Considering that there is no differentiation made between recovery and disposal when using the terms ‘waste incineration’ in the Taxonomy Regulation, interpreting Art. 17(1)(d) TR in a way that any new WtE plant is harmful to the transition to a circular economy is not in accordance with the principles of the waste hierarchy’ as mandated by Art. 13(1)(j) TR. The wording of Article 17(d)(ii) TR does not distinguish between a significant increase in the incineration of non-hazardous waste as a recovery activity and the disposal of non-hazardous waste through incineration, as far as a significant harm to the circular economy is concerned. Such wording again disregards that an increase in the thermal recovery of non-hazardous waste is very often directly linked to the avoidance of non- hazardous waste disposal. This, in turn, and taking into account the life cycle assessment that must be performed under Article 17(2) TR, leads to less overall emissions. Indeed, a study on the CO2 saving potential of the waste management sector shows that the key to achieving maximum CO2 avoidance is to make full use of recycling and WtE-capacities2.

To assess if an increase in capacity is ‘significant’, quantitative information (what is the current capacity?) is needed. In addition, to determine that the ‘measure hampers the development and deployment of available low-impact alternatives with higher levels of environmental performance (e.g. reuse, recycling)’, information on the type of waste (non-recyclable waste, waste containing substances of concern, rejects from recycling, …) is essential. Today, public and private investors (who are often also owners of recycling and other waste treatment facilities, as many FEAD member companies), have the appropriate tools to make safe and sustainable investments and also have solid information and predictability on what is and will be available as feedstock. Responsible capacity planning ensures that no ‘locked-in effects’ occur and that all waste streams are managed in the way that they provide the best environmental outcome, including for residual, non-recyclable waste. FEAD suggests several points to be assessed to determine the inclusion of waste-to-energy in the EU Taxonomy, which include the fact that new WtE facilities do not increase the total capacity of residual waste treatment. A ‘significant increase’ must be considered in light of the local waste management plan and the actual energy recovery capacity in each Member State, including the foreseen capacity based on the treatment needs and type of waste input. Only with such a case-by-case analysis can one assess if the project is a substantial increase or not. This can mean, for example, that new plans would either replace an existing landfill for non-hazardous waste, especially in MS that are not in line with the Landfill Directive, or replace or upgrade an existing WtE plant.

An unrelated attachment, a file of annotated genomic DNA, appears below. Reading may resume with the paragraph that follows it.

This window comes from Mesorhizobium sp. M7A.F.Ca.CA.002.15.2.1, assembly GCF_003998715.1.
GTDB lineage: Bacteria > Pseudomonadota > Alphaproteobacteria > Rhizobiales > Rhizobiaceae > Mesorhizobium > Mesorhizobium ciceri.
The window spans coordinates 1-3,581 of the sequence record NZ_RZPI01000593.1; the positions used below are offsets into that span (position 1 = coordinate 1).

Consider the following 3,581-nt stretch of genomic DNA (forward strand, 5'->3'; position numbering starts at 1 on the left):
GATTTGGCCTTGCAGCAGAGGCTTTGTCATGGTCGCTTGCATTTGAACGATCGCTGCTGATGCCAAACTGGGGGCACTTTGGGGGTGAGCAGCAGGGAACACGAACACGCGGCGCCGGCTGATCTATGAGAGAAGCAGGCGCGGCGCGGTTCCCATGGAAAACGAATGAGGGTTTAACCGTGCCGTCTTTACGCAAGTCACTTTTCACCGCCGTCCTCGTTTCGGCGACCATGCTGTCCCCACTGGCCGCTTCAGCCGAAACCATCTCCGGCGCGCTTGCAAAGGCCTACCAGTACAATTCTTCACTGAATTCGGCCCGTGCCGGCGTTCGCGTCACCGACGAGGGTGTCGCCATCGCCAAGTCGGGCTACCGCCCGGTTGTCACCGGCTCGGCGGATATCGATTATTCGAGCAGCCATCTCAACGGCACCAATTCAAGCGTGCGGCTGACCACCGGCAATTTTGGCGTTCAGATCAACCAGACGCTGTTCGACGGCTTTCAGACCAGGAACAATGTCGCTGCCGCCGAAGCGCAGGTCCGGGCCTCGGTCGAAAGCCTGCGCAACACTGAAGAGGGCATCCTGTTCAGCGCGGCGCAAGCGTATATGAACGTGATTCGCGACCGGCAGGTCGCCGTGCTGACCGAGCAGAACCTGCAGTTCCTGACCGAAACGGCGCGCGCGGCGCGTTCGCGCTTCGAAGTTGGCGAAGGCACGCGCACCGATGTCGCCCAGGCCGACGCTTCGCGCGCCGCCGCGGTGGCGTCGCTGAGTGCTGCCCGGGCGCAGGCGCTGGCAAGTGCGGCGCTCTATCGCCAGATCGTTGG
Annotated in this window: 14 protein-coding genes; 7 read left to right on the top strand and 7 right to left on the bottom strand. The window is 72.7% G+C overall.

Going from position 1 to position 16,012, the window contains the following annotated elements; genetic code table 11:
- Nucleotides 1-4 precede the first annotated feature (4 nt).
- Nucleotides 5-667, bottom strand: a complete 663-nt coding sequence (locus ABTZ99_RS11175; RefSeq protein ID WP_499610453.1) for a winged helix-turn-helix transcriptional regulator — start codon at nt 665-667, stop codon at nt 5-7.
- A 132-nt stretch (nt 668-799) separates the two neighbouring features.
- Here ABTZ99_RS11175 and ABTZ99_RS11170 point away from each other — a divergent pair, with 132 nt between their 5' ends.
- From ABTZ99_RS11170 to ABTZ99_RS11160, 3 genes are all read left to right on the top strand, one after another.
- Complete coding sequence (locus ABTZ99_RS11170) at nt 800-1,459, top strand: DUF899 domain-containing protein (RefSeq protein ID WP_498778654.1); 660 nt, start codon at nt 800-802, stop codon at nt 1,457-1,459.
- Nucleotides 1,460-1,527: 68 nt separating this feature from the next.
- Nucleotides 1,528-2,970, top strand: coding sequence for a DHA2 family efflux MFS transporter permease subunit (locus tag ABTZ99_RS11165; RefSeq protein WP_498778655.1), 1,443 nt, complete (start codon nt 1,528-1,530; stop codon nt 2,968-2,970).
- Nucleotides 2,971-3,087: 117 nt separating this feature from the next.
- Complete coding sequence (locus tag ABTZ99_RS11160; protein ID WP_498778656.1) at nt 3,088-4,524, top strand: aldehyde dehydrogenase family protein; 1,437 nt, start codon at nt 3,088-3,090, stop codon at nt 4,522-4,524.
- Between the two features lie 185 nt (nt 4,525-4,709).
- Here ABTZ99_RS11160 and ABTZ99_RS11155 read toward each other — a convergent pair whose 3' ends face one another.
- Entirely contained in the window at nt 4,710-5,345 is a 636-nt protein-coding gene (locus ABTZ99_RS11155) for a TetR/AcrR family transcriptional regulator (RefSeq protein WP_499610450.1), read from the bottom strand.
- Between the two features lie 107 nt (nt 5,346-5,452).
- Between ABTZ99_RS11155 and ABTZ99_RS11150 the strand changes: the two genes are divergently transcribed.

In average, the EU landfilled 40% of its waste in 2020.3 This includes ca. 54 million tonnes/y of municipal waste. Not all this waste can be diverted from landfill by recycling. The same recycling operations generate non-recyclable residues. Whereas the average landfilling rate for municipal waste in the EU stood at 23% in 2020, the waste early warning report4 shows significant differences across the EU. In 2020, eight Member States still landfilled over 50% of municipal waste, with three of them reporting rates above 70%. In total, there are 13 MS still far from the current target of a maximum of 10% of landfilling of municipal waste to be reached by 2035. This data reflects many countries, in particular eastern and southern ones, having a lack of alternatives to landfilling to treat their residual and non-recyclable, non-hazardous waste with energy recovery. Member States that are fully aligned with the goals of the Landfill Directive are those who invested in their waste- to-material and waste-to-energy capacities. In fact, waste management is an integrated activity where different activities are required to treat the waste. WtE is part of such an integrated approach, as a complement to recycling, and has an important hygienic task for our society, treating waste that is not suitable for recycling and residues from recycling, ensuring that material cycles are clean from pollutants and contaminants and preventing landfilling of waste.